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The Luck of the Draw

16 years and 4 months is the length of time that teenagers in Connecticut have to wait until they can have the freedom to drive themselves around without a passenger. These students wait patiently, having to deny opportunities to be with friends or go to practices if no parent can fit it around their schedule. Day after day of rushing to the bus stop with plenty of time before school starts, but still not making it to class on time.

Finally after 196 months (assuming they attend Driver’s Ed and pass their test), they can transport themselves around with ease and convenience. But even that doesn’t solve every problem.

11th graders still can’t park in the Staples Parking lot unless they win the Junior Parking Raffle that takes place around Halloween.

In order to be eligible for this privilege, 11th graders must have a valid drivers licence and “cannot have any parking infractions,” said Assistant Principal James Farnen.  All students have to do is register online, cross their fingers, and provide documentation in the office when they pay.

Many Juniors enter the Parking Raffle to avoid being stuck parking at Wakeman, which can be inconvenient for many. “I think it’s really annoying especially when I have to walk all the way back after practice,” said Emma Laney, ‘15. Emma hopes to be one of the lucky winners this year so that she can shorten her lengthy morning and afternoon walks.

However, others aren’t as bothered by the walk, but they have different reasons why they would want a spot closer to the building. “I really didn’t mind the walk from Wakeman (except I didn’t really experience that in the freezing winter) but parking at school allowed me to leave a good 15 minutes later in the morning which actually makes a huge difference,” said Natalie Pulvino, ‘14, who won a ticket during last year’s Junior Lottery.

Last year, approximately 50-60 students entered and about 25 won spots, according to Pulvino. They were able to start parking there in early November and kept their spots for the remainder of their Junior year.

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About the Contributor
Julie Bender, Web Opinions Editor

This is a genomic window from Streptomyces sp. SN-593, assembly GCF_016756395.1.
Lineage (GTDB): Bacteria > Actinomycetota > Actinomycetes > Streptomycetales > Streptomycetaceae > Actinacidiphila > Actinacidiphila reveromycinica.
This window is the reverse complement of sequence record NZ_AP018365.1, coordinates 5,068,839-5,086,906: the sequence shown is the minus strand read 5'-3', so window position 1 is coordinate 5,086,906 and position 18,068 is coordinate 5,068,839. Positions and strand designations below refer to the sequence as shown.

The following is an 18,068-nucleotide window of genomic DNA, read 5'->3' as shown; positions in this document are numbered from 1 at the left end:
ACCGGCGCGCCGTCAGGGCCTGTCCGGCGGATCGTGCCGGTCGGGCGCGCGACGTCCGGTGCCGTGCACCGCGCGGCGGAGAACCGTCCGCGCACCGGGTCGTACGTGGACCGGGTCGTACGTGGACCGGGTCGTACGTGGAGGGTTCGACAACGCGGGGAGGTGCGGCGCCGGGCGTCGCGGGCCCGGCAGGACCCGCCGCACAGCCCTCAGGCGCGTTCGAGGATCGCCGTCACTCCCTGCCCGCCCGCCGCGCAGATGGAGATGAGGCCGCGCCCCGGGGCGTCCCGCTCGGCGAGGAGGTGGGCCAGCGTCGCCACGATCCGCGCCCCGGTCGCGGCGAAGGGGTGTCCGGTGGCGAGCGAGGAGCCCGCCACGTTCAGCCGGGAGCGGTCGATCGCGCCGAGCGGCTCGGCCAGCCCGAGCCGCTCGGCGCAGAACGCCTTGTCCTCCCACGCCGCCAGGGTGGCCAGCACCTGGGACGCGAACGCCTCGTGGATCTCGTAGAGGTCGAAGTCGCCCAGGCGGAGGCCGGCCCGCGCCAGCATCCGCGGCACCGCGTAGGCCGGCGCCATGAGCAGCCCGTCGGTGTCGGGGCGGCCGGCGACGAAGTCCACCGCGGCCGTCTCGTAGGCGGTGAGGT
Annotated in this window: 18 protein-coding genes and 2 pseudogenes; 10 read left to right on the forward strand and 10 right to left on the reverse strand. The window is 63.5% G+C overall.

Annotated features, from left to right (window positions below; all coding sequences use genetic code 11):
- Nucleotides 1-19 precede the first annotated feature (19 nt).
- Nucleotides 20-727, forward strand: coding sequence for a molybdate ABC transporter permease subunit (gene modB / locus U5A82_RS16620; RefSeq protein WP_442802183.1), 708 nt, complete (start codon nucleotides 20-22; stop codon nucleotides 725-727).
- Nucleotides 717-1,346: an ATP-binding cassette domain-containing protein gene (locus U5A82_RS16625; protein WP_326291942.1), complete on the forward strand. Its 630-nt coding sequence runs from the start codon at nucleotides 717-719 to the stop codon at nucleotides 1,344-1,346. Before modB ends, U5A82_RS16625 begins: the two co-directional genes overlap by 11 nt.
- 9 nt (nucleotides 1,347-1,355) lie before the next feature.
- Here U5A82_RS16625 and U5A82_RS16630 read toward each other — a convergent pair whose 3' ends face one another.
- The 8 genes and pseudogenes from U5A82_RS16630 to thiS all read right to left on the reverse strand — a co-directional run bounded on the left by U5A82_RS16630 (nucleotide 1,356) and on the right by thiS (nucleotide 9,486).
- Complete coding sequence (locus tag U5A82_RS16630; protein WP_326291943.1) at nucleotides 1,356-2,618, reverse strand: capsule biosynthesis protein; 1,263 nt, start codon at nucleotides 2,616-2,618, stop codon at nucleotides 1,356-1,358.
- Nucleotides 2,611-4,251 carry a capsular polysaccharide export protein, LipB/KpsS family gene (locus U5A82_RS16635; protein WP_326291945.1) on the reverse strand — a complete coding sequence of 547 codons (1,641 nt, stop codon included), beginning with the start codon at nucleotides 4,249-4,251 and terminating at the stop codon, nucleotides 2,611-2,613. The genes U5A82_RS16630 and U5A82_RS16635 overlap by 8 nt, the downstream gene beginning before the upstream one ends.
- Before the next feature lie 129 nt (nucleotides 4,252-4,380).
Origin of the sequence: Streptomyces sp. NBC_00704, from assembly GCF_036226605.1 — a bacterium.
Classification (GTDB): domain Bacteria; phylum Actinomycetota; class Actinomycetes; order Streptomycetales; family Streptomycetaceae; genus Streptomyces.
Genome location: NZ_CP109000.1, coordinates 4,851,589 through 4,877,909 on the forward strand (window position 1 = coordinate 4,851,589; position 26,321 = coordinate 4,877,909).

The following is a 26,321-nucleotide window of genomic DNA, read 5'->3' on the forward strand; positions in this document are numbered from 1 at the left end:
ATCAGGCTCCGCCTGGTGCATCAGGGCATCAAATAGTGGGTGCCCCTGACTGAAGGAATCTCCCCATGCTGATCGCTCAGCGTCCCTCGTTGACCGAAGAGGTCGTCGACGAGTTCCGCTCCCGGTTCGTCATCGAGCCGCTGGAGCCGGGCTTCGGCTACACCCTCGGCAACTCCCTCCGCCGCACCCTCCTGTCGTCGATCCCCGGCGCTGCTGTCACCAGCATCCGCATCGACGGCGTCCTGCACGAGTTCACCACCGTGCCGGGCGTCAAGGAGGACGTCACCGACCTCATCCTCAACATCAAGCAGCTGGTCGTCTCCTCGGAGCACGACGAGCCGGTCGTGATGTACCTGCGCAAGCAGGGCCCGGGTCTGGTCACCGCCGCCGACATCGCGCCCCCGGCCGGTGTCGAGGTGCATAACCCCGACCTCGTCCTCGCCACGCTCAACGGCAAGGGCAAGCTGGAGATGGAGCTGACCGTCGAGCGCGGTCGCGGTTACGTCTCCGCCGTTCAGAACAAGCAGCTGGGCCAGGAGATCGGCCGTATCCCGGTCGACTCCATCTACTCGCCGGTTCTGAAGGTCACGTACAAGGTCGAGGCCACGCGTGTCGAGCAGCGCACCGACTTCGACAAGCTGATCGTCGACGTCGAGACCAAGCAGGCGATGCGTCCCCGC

Baby sitting and journalism may seem to have nothing in common, but Julie Bender ’15 packs both professions into her high school career. While many students were off at camp or vacationing this summer, Bender was hard at work baby sitting families and friends. She was extremely dedicated to her job, practically becoming the neighborhood babysitter. Her baby skills easily compliment to her journalism skills as “dealing with children is like dealing with interviewees.” Using her same dedication towards her baby sitting monopoly, Bender hopes to improve her writing skills before she leaves Staples in 2015. There is no rush, however, as Bender “loves getting the info out” through journalism. After three years of being ruled over by seniors, Bender finally finds herself at the top of the food chain in high school. The best moment of the summer was “taking off the junior parking sticker” Bender said. Finally bursting through the doors as a senior girl, covered in feathers and whistles is a moment that all high school girls can’t wait for. Her excitement as a senior has added on to her excitement for journalism this year. Bender has a passion for opinions and news articles; she loves the fun, fast-paced language that is used in the writing style. It also gives her opportunities to interview unique and interesting people. Her favorite article she wrote, in fact, was an article on Hookah and E-Cig usage in high school because the interview process was one of the most awkward. Whether it is journalism or caring for children, Julie Bender brings all aspects of high school to the table in her last year writing for Inklings. She hopes to end the year strong and keep up with her hard work and dedication in and out of high school.  

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